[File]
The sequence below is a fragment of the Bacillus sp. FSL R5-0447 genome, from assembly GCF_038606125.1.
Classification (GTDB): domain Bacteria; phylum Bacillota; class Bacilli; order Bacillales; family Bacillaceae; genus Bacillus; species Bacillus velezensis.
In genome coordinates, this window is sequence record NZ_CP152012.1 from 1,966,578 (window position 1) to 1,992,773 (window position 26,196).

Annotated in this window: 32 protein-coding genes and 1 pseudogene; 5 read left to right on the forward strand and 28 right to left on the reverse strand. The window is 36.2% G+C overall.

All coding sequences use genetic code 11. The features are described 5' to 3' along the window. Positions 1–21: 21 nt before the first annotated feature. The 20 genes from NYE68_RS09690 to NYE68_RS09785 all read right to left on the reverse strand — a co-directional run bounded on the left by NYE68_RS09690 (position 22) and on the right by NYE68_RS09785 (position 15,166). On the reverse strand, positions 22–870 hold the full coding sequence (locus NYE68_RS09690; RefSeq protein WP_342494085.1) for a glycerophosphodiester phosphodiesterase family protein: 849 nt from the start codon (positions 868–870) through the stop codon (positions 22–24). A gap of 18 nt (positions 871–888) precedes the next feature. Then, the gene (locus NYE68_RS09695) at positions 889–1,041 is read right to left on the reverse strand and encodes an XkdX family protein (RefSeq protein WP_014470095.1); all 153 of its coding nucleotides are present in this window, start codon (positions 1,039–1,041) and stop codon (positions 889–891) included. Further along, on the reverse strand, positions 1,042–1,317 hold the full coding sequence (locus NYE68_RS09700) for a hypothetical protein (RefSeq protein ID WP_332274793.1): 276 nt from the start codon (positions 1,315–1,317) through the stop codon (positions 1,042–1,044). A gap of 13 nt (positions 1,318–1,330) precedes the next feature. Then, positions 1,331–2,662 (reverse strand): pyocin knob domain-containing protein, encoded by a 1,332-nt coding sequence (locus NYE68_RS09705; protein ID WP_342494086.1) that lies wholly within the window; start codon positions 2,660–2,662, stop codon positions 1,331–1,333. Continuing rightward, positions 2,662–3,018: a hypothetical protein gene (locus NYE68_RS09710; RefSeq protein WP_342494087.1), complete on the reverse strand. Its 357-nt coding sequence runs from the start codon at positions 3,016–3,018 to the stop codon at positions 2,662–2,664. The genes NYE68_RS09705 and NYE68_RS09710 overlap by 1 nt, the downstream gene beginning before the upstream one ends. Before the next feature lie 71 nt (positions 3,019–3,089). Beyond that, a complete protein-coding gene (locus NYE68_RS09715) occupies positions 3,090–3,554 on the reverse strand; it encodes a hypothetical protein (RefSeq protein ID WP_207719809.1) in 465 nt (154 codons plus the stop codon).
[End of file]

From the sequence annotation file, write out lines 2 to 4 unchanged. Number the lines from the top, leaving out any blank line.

Classification (GTDB): domain Bacteria; phylum Bacillota; class Bacilli; order Bacillales; family Bacillaceae; genus Bacillus; species Bacillus velezensis.
In genome coordinates, this window is sequence record NZ_CP152012.1 from 1,966,578 (window position 1) to 1,992,773 (window position 26,196).

Annotated in this window: 32 protein-coding genes and 1 pseudogene; 5 read left to right on the forward strand and 28 right to left on the reverse strand. The window is 36.2% G+C overall.